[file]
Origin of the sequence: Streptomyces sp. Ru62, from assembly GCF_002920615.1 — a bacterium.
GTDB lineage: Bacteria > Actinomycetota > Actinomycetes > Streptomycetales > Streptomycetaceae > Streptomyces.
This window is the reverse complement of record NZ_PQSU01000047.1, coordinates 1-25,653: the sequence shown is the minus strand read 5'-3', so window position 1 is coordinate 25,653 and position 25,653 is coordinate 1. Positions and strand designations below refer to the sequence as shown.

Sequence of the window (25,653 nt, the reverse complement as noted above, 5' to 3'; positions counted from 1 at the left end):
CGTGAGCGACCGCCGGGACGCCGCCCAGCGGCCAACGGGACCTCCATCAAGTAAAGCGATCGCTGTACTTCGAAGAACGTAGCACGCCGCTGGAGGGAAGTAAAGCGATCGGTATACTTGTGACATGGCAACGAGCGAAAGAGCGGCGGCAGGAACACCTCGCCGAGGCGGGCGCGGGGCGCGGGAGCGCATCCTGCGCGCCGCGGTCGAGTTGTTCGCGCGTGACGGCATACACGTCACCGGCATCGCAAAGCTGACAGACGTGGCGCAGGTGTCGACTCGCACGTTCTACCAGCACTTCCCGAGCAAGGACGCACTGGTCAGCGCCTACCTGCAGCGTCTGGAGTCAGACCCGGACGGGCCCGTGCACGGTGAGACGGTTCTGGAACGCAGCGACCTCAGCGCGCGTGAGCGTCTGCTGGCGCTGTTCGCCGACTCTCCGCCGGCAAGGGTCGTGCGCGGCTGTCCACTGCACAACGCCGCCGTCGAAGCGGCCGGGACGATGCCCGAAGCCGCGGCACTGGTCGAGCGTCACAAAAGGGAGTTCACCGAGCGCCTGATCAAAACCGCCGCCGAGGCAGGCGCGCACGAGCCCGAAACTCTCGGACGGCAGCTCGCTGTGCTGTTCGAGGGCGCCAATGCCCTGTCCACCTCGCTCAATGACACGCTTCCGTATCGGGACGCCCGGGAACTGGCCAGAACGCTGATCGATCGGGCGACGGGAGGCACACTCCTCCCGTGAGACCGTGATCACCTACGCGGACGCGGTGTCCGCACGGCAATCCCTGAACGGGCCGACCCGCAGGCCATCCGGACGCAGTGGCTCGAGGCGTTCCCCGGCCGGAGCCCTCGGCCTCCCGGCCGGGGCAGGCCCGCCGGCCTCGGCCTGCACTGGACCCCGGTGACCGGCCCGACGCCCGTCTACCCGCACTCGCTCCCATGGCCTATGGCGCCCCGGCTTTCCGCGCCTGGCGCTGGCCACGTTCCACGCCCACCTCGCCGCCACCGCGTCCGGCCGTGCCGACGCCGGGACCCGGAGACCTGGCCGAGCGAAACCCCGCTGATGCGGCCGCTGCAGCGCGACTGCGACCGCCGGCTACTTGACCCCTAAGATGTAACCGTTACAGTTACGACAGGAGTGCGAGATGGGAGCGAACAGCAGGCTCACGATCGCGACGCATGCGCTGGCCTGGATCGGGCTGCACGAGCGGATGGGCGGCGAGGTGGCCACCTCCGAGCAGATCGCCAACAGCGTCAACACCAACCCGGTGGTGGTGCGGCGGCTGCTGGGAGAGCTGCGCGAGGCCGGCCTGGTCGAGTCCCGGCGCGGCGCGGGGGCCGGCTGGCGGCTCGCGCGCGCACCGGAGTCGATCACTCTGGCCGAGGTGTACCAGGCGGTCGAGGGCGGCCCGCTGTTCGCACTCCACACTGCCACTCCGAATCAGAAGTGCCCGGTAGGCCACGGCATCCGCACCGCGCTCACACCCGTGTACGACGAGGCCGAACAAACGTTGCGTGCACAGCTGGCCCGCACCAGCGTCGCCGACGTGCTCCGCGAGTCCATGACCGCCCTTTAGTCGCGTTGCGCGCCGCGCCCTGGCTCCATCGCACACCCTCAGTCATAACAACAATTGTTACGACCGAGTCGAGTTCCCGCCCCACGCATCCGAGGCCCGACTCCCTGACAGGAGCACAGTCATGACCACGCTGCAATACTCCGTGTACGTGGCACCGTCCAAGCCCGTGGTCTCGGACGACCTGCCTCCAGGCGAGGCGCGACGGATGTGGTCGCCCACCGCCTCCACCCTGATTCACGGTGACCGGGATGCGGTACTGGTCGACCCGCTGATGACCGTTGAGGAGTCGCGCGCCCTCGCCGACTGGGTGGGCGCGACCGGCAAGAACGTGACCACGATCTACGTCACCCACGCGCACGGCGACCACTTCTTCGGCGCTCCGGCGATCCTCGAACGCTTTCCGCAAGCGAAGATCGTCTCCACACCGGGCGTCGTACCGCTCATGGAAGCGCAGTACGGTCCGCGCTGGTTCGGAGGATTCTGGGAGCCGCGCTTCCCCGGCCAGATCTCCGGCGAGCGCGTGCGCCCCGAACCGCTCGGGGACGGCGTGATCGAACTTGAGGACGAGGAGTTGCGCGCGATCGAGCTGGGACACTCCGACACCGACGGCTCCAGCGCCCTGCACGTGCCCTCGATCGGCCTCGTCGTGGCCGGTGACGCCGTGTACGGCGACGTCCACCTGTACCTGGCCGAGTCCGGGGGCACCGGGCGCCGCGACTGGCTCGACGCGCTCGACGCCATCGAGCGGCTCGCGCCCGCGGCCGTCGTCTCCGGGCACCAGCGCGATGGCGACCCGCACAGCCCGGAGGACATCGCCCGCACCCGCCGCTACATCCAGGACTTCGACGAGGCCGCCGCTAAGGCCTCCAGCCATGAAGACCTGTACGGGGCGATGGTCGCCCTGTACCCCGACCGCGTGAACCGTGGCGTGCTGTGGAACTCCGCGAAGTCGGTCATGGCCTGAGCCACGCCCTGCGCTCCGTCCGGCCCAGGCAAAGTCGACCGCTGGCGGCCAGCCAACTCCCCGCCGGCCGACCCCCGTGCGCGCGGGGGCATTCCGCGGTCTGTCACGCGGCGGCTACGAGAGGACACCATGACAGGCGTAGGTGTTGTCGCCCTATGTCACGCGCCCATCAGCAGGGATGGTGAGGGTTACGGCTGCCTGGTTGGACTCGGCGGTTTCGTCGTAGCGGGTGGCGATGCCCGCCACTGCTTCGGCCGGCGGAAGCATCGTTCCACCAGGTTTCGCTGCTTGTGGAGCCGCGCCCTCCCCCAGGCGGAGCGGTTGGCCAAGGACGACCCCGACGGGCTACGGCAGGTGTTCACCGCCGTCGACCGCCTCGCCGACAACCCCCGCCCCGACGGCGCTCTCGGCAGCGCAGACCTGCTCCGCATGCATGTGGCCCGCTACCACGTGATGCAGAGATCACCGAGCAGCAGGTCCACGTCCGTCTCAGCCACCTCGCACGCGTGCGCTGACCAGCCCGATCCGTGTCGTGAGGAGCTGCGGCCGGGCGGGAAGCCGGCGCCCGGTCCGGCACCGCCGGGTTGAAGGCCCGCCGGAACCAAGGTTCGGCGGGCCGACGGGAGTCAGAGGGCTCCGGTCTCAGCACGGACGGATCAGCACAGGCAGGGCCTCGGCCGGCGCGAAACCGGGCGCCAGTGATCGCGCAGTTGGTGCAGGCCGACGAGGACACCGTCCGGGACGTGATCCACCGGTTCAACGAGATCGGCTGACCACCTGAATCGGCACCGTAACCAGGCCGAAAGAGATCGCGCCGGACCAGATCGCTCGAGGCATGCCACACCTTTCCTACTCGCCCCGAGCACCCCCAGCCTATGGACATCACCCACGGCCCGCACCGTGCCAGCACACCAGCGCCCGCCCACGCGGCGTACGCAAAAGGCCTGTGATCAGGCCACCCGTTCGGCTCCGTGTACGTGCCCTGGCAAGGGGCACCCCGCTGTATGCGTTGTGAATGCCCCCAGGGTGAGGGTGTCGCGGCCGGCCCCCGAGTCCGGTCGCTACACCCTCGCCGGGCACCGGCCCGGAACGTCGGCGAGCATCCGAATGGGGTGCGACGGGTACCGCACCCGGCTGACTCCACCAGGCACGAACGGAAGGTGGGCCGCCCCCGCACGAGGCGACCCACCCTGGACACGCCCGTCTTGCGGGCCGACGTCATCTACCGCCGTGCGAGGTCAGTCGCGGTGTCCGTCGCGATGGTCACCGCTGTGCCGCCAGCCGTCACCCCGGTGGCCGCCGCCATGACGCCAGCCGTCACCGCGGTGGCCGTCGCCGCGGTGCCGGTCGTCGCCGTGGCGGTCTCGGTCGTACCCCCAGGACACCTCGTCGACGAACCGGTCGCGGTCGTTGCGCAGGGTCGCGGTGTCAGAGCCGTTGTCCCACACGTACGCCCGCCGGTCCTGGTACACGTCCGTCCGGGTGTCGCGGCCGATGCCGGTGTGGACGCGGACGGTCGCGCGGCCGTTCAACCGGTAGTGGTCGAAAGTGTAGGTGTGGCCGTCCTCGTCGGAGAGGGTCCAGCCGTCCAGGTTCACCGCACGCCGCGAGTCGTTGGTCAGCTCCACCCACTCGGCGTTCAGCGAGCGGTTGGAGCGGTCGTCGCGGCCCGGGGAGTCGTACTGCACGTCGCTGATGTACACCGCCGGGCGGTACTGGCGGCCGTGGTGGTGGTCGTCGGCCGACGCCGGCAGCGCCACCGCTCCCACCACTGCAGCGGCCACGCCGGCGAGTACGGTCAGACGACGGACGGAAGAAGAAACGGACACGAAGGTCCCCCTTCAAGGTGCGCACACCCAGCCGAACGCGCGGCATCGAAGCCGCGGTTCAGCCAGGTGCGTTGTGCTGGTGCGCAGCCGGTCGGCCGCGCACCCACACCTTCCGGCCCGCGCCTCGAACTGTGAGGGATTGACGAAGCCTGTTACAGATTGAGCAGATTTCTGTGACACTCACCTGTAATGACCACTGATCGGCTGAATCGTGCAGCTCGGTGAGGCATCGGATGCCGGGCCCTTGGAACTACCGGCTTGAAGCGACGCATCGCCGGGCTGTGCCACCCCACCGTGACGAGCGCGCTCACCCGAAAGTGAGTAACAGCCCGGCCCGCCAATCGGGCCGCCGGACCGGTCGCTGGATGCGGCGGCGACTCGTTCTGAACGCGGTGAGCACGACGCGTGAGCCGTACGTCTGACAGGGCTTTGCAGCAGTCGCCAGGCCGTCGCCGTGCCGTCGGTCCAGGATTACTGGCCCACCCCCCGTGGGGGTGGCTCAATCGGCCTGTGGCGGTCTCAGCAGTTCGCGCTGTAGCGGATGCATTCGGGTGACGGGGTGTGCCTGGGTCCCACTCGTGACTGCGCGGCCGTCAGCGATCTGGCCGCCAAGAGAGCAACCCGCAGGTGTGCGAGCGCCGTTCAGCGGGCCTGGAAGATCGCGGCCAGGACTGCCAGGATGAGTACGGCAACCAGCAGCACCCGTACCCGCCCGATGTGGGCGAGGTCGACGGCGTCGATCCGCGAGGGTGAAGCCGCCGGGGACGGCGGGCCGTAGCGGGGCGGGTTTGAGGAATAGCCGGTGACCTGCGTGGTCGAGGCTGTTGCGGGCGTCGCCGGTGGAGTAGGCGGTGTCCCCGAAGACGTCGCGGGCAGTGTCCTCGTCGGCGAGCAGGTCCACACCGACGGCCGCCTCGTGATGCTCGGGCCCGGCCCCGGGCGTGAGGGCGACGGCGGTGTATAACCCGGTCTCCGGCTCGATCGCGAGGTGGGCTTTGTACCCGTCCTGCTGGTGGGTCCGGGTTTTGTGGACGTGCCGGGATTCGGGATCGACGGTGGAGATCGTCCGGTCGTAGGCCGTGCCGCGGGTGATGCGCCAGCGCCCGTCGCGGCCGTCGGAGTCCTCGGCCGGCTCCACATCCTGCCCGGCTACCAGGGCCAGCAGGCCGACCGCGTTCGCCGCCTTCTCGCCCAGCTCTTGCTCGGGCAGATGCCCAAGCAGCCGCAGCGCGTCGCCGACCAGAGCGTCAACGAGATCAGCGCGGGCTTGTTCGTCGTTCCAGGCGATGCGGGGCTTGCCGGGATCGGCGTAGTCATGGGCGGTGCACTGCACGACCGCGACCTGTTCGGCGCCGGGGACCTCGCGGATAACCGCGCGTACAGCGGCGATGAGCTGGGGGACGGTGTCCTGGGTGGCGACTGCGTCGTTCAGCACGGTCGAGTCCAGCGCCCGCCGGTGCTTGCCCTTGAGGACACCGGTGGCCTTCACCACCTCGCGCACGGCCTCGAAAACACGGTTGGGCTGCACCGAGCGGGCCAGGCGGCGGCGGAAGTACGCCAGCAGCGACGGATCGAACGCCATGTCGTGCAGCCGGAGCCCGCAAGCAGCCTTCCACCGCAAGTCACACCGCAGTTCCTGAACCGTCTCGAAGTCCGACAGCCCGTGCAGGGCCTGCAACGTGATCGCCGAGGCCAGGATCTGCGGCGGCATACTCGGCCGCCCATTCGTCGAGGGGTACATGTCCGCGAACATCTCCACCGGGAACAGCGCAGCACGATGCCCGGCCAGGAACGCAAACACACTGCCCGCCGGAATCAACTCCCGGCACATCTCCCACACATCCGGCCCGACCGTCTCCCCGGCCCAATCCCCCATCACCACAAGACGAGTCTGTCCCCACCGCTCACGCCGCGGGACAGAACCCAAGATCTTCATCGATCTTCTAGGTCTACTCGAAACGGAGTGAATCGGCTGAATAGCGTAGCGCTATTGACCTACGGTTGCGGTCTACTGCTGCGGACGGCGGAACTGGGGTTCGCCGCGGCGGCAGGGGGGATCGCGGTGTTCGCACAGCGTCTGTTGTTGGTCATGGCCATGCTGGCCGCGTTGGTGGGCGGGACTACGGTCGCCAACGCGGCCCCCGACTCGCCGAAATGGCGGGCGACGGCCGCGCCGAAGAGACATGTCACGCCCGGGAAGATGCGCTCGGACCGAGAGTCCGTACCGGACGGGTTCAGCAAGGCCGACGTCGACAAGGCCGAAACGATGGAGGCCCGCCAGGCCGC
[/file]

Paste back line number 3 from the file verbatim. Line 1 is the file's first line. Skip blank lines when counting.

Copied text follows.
This window is the reverse complement of record NZ_PQSU01000047.1, coordinates 1-25,653: the sequence shown is the minus strand read 5'-3', so window position 1 is coordinate 25,653 and position 25,653 is coordinate 1. Positions and strand designations below refer to the sequence as shown.